When I arrived here, I assumed that the mixup was only a problem outside of Europe. But in fact, even Slovenia's neighbors seem to have trouble with it. I've met people in the borderlands of both Austria and Italy who not only didn't know where Slovenia was, but had never even heard of it before. It's like telling a Californian you're from Oregon and hearing: "Ore-what? Ore-where? You mean oregano? Isn't that an herb? Get out of here! Really? Oregon?"

To satisfy some of my friends' curiosity, I started writing long e-mails explaining what I was seeing and what it was like here. (Imagine Italian, Austrian and Slavic influences all swirled up together, then shrunk down to a place the size of New Jersey. With mountains.) But I noticed that I was often repeating myself. Regularly.

After a while, I decided to put up all my observations on a single source: a blog. I started The Glory of Carniola (Carniola is the Latin name for an old Slovenian region) in January 2004. When I started, I could find one other blogger in the entire country. Since then, blogging has boomed. There are now upwards of 165 Slovenian bloggers, plus an additional 72 writing in foreign languages. (Mostly in English, but also in languages like Spanish and German.) More appear every week.

It's double-plus good, in that it's hard enough to find any kind of information about this country. There are places like the official tourism agency or some news sources that will tell you about local political developments, but I think it's increasingly bloggers who are taking their place (for better or for worse) as the country's representatives abroad.

Just please don't call us Slovaks.

www.carniola.org/theglory/index.htm

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Don't Call Us Slovaks

Here are some of the things that my current home, Slovenia, has been confused with: Slovakia, Transylvania, Siberia, Slavonia, Yugoslavia, and Sepultura. Well, maybe not the last one, but definitely the others -- especially Slovakia. You can't really blame people. Slovenia and Slovakia have nearly identical flags, are both Slavic, both Eastern European, both small, and both appeared on European maps about 15 years ago. In 1993, Slovakia quietly and amicably divorced the Czech Republic; in 1991, Slovenia walked out of a violent polygamous relationship with Croatia, Serbia, and the other members of Yugoslavia.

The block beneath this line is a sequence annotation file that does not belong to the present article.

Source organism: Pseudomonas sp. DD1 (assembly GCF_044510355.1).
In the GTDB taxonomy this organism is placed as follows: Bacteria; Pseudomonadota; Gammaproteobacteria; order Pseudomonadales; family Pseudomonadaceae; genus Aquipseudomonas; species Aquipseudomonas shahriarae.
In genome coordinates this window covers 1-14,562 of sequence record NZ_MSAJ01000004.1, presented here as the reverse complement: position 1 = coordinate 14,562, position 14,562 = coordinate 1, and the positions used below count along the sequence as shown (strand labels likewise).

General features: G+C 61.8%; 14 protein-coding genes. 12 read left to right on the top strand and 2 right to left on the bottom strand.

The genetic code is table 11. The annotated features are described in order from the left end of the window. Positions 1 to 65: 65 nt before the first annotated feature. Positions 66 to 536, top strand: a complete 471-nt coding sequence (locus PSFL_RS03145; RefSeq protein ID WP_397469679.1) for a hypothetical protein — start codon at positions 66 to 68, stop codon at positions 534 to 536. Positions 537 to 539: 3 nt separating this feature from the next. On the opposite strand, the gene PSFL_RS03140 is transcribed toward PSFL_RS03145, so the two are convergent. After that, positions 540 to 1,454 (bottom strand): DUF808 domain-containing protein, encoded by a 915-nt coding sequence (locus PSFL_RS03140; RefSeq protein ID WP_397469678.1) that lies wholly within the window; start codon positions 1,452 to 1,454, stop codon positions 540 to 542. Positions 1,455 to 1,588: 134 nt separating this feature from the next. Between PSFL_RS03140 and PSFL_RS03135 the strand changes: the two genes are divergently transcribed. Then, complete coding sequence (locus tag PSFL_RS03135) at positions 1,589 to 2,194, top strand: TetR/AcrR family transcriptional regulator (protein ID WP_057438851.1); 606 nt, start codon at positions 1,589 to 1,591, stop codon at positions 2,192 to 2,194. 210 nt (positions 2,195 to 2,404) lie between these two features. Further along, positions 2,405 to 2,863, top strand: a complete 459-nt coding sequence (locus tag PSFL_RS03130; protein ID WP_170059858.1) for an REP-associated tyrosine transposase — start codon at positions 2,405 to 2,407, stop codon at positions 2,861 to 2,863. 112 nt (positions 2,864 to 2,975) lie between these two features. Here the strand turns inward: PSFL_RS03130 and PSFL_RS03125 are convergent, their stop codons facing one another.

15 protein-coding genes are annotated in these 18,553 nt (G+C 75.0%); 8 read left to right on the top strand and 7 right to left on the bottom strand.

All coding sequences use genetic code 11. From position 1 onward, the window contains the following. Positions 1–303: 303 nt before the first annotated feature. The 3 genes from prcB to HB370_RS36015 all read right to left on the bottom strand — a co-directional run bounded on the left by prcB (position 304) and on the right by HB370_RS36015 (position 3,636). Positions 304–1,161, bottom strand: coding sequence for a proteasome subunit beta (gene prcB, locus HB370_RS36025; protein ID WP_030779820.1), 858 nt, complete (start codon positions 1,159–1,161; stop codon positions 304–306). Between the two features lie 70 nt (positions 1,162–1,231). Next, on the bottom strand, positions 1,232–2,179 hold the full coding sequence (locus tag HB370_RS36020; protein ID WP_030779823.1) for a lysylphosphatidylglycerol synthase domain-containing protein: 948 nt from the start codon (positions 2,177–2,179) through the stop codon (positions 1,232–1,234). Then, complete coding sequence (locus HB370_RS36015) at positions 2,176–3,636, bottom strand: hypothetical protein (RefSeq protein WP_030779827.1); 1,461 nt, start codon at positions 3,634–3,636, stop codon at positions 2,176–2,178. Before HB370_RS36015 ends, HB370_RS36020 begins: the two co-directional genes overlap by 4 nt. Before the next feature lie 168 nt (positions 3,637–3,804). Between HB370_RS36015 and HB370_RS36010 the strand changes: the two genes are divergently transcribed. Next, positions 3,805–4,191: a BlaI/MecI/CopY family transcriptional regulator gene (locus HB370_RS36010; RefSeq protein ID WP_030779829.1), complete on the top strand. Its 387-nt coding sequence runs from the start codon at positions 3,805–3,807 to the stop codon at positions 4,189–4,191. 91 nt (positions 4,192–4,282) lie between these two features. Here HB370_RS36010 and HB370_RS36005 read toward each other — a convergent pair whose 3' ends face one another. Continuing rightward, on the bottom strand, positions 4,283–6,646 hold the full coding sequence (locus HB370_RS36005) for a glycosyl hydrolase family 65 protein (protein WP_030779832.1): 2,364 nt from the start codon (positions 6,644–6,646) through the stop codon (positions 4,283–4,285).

I arrived in Slovenia in 2001. Before that I was in New York City, where I studied journalism at NYU and did brief stints at Bloomberg and the online edition of the Wall Street Journal. I moved over here to be with my then girlfriend and now wife, Katarina. The whole "separated by the Atlantic Ocean" thing was always tiresome, but eventually it grew unbearable. We decided to finally do something about it. In truth, it wasn't too difficult for me to make the jump. I'm from one of those restless families that move every few years. My father worked for a German shipping company that regularly dispatched him from port to port, first across the American South (Savannah, New Orleans, Houston) and then up to New York and later on to such far-flung places as Singapore and Hamburg. I never really got a taste for stability and roots. I couldn't even hold still when I got to college; I spent my undergraduate years at three different universities, where I also went through majors the way most people flip through Sunday-afternoon television.